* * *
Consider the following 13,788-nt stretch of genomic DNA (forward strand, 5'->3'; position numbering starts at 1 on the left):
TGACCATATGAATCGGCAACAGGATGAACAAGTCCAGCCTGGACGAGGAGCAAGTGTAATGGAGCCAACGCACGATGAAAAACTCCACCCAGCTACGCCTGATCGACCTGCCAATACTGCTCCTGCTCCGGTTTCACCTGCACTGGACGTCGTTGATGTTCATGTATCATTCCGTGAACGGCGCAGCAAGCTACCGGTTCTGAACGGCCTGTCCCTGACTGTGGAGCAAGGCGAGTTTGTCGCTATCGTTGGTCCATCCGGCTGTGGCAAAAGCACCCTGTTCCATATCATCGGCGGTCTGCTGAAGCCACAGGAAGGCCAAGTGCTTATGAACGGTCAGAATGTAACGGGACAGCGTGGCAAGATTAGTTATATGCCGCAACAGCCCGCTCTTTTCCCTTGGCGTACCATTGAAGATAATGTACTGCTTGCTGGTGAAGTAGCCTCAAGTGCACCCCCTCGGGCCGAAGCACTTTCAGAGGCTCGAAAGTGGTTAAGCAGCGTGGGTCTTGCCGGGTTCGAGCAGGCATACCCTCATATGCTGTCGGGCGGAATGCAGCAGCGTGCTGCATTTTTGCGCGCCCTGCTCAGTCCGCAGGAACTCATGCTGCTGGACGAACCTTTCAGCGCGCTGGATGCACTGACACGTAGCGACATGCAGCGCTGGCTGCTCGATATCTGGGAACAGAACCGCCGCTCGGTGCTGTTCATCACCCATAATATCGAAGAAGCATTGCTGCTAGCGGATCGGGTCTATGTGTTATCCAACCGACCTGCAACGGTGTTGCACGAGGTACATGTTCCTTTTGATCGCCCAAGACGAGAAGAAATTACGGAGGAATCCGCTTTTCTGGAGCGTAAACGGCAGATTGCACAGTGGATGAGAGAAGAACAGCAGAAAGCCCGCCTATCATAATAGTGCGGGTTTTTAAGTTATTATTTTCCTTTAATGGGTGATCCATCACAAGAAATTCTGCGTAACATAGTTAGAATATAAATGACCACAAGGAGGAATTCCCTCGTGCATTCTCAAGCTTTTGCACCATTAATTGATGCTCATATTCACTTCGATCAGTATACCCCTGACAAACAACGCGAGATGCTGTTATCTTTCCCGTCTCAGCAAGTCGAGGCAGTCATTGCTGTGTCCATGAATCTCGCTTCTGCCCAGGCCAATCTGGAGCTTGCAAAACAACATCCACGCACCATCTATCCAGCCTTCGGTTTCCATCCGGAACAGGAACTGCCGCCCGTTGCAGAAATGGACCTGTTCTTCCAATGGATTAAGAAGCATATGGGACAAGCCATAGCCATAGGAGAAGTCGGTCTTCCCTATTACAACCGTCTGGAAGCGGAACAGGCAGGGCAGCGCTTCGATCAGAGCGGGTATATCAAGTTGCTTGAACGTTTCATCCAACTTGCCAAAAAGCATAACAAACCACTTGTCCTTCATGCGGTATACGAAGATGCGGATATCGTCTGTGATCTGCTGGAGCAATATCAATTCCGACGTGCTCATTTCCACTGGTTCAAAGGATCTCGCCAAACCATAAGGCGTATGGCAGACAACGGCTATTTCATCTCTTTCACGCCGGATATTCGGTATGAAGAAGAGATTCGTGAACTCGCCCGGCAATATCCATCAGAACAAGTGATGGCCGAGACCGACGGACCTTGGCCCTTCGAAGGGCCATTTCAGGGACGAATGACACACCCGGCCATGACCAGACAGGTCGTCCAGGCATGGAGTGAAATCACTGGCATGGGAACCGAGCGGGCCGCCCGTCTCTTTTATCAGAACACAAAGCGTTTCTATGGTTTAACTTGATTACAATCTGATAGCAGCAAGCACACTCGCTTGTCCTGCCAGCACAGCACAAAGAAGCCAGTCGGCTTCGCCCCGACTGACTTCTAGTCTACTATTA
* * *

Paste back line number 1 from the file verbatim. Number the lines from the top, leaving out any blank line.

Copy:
Consider the following 13,788-nt stretch of genomic DNA (forward strand, 5'->3'; position numbering starts at 1 on the left):